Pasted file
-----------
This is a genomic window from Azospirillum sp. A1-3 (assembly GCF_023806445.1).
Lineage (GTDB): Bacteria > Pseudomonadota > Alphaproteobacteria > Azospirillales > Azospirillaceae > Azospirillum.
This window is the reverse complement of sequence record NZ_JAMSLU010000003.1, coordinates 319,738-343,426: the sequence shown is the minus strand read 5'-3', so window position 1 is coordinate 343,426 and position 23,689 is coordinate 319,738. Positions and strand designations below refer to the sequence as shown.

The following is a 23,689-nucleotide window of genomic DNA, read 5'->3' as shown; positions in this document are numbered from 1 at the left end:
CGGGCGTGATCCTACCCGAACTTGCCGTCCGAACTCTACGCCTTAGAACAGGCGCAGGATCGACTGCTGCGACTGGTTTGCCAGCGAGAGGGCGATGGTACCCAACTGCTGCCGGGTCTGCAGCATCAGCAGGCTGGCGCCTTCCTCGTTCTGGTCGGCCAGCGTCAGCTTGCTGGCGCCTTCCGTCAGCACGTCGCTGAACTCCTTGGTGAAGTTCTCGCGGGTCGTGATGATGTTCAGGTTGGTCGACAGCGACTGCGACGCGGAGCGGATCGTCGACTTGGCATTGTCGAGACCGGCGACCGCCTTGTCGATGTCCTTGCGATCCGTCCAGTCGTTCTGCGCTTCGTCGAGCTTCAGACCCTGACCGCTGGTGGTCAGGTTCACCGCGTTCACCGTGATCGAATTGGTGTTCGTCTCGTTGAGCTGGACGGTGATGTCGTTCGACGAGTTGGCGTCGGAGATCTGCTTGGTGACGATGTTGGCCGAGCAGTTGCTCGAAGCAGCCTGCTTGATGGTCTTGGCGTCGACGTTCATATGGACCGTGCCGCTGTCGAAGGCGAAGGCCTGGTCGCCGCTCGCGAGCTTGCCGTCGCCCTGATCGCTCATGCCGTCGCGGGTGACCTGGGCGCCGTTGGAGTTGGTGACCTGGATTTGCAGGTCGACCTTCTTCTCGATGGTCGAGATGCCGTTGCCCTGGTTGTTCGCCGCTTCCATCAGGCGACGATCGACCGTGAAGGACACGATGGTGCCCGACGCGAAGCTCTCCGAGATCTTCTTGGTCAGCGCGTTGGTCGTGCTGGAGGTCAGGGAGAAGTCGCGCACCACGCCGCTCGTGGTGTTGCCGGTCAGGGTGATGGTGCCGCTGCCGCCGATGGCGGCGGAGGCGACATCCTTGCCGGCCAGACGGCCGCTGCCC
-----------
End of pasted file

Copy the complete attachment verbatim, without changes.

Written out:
This is a genomic window from Azospirillum sp. A1-3 (assembly GCF_023806445.1).
Lineage (GTDB): Bacteria > Pseudomonadota > Alphaproteobacteria > Azospirillales > Azospirillaceae > Azospirillum.
This window is the reverse complement of sequence record NZ_JAMSLU010000003.1, coordinates 319,738-343,426: the sequence shown is the minus strand read 5'-3', so window position 1 is coordinate 343,426 and position 23,689 is coordinate 319,738. Positions and strand designations below refer to the sequence as shown.

The following is a 23,689-nucleotide window of genomic DNA, read 5'->3' as shown; positions in this document are numbered from 1 at the left end:
CGGGCGTGATCCTACCCGAACTTGCCGTCCGAACTCTACGCCTTAGAACAGGCGCAGGATCGACTGCTGCGACTGGTTTGCCAGCGAGAGGGCGATGGTACCCAACTGCTGCCGGGTCTGCAGCATCAGCAGGCTGGCGCCTTCCTCGTTCTGGTCGGCCAGCGTCAGCTTGCTGGCGCCTTCCGTCAGCACGTCGCTGAACTCCTTGGTGAAGTTCTCGCGGGTCGTGATGATGTTCAGGTTGGTCGACAGCGACTGCGACGCGGAGCGGATCGTCGACTTGGCATTGTCGAGACCGGCGACCGCCTTGTCGATGTCCTTGCGATCCGTCCAGTCGTTCTGCGCTTCGTCGAGCTTCAGACCCTGACCGCTGGTGGTCAGGTTCACCGCGTTCACCGTGATCGAATTGGTGTTCGTCTCGTTGAGCTGGACGGTGATGTCGTTCGACGAGTTGGCGTCGGAGATCTGCTTGGTGACGATGTTGGCCGAGCAGTTGCTCGAAGCAGCCTGCTTGATGGTCTTGGCGTCGACGTTCATATGGACCGTGCCGCTGTCGAAGGCGAAGGCCTGGTCGCCGCTCGCGAGCTTGCCGTCGCCCTGATCGCTCATGCCGTCGCGGGTGACCTGGGCGCCGTTGGAGTTGGTGACCTGGATTTGCAGGTCGACCTTCTTCTCGATGGTCGAGATGCCGTTGCCCTGGTTGTTCGCCGCTTCCATCAGGCGACGATCGACCGTGAAGGACACGATGGTGCCCGACGCGAAGCTCTCCGAGATCTTCTTGGTCAGCGCGTTGGTCGTGCTGGAGGTCAGGGAGAAGTCGCGCACCACGCCGCTCGTGGTGTTGCCGGTCAGGGTGATGGTGCCGCTGCCGCCGATGGCGGCGGAGGCGACATCCTTGCCGGCCAGACGGCCGCTGCCC